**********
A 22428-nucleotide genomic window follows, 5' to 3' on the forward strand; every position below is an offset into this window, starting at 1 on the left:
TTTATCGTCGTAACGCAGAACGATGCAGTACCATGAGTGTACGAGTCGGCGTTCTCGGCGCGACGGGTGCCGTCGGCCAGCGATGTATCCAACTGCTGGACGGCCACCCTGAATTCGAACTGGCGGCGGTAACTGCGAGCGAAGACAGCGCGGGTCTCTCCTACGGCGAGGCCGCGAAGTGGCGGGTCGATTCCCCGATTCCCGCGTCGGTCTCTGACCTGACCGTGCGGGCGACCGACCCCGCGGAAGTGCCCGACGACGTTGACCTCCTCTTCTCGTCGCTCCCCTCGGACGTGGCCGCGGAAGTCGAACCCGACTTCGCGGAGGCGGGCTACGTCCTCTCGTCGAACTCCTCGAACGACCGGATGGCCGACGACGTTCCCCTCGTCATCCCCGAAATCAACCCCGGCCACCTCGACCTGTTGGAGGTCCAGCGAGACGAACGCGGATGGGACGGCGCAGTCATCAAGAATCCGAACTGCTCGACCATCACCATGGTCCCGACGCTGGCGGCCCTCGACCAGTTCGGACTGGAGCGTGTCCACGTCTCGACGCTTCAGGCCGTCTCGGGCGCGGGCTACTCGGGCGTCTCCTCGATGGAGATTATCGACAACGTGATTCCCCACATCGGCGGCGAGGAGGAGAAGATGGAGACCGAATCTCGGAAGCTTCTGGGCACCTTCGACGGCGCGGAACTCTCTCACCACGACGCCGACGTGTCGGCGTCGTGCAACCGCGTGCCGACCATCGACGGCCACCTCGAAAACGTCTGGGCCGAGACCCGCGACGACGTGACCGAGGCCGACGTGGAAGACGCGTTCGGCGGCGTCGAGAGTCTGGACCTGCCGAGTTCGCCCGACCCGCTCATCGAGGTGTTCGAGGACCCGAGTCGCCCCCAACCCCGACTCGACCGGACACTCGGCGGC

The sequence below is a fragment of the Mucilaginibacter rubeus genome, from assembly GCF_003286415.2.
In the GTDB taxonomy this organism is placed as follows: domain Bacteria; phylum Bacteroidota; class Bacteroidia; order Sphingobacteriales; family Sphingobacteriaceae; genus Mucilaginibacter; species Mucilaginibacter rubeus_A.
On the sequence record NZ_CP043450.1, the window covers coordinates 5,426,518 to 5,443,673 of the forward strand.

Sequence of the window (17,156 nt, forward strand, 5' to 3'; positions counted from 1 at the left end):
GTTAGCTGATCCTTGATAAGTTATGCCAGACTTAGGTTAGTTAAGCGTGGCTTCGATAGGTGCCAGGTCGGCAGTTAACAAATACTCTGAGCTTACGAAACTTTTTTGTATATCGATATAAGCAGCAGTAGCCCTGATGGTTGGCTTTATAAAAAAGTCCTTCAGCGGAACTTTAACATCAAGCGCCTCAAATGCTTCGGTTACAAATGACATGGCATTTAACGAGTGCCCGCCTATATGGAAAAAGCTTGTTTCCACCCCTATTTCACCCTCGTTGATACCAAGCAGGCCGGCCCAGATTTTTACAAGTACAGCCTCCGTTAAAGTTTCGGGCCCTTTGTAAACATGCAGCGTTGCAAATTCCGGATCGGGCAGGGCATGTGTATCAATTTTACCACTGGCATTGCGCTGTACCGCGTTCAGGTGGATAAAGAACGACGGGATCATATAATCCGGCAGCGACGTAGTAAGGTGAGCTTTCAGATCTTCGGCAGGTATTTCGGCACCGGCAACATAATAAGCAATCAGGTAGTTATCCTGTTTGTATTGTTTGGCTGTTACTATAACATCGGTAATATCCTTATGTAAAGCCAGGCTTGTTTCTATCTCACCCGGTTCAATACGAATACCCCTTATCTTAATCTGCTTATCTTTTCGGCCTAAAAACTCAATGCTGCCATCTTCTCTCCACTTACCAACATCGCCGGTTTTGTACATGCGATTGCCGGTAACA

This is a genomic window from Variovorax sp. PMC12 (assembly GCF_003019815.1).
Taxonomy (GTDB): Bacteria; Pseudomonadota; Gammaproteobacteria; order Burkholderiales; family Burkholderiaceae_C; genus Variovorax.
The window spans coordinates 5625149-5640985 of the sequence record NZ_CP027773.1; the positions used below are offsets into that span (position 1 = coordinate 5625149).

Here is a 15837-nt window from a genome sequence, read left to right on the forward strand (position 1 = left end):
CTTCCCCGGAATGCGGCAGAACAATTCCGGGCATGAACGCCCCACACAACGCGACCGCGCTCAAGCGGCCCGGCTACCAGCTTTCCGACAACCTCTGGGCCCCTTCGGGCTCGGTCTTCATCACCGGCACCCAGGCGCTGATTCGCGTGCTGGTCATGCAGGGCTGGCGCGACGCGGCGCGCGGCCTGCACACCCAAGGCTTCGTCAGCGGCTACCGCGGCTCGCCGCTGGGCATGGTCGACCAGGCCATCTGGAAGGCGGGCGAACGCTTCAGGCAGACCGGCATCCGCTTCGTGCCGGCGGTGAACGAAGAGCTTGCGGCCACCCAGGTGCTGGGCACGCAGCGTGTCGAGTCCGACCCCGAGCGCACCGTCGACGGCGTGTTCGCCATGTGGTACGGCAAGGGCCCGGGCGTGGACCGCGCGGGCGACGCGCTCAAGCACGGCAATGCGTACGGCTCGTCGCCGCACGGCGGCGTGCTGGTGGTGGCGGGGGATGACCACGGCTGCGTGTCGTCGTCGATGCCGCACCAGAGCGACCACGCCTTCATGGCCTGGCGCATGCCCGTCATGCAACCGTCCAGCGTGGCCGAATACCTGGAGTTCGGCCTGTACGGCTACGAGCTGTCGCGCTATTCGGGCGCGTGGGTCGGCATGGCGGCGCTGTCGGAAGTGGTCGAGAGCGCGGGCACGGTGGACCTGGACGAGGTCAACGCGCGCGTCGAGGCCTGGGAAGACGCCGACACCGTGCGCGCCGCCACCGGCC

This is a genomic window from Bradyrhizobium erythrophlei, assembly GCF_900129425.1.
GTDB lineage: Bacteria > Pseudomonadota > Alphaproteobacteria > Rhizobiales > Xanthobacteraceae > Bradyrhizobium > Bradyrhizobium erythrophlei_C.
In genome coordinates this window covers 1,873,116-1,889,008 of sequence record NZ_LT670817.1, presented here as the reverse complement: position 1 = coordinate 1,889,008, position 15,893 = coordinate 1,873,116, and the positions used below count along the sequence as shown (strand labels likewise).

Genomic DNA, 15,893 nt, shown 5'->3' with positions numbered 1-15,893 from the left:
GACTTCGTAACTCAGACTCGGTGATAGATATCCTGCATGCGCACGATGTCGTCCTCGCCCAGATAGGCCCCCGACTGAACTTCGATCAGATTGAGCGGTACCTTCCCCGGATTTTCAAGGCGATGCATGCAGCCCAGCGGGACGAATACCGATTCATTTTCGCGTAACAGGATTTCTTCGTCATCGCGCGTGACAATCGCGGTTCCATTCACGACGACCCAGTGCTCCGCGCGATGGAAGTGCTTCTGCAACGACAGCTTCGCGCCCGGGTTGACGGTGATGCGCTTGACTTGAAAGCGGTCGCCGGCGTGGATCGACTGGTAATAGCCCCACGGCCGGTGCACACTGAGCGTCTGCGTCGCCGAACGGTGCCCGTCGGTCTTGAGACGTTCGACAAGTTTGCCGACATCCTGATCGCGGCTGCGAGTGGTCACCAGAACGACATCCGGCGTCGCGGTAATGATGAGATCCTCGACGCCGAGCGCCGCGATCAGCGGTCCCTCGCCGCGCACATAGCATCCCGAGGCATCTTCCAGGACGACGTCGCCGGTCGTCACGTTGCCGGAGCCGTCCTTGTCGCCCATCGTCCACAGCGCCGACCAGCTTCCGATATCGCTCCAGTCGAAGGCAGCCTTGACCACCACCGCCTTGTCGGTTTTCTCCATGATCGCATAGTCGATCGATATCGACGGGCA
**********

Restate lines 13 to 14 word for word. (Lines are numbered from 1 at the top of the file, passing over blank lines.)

This is a genomic window from Bradyrhizobium erythrophlei, assembly GCF_900129425.1.
GTDB lineage: Bacteria > Pseudomonadota > Alphaproteobacteria > Rhizobiales > Xanthobacteraceae > Bradyrhizobium > Bradyrhizobium erythrophlei_C.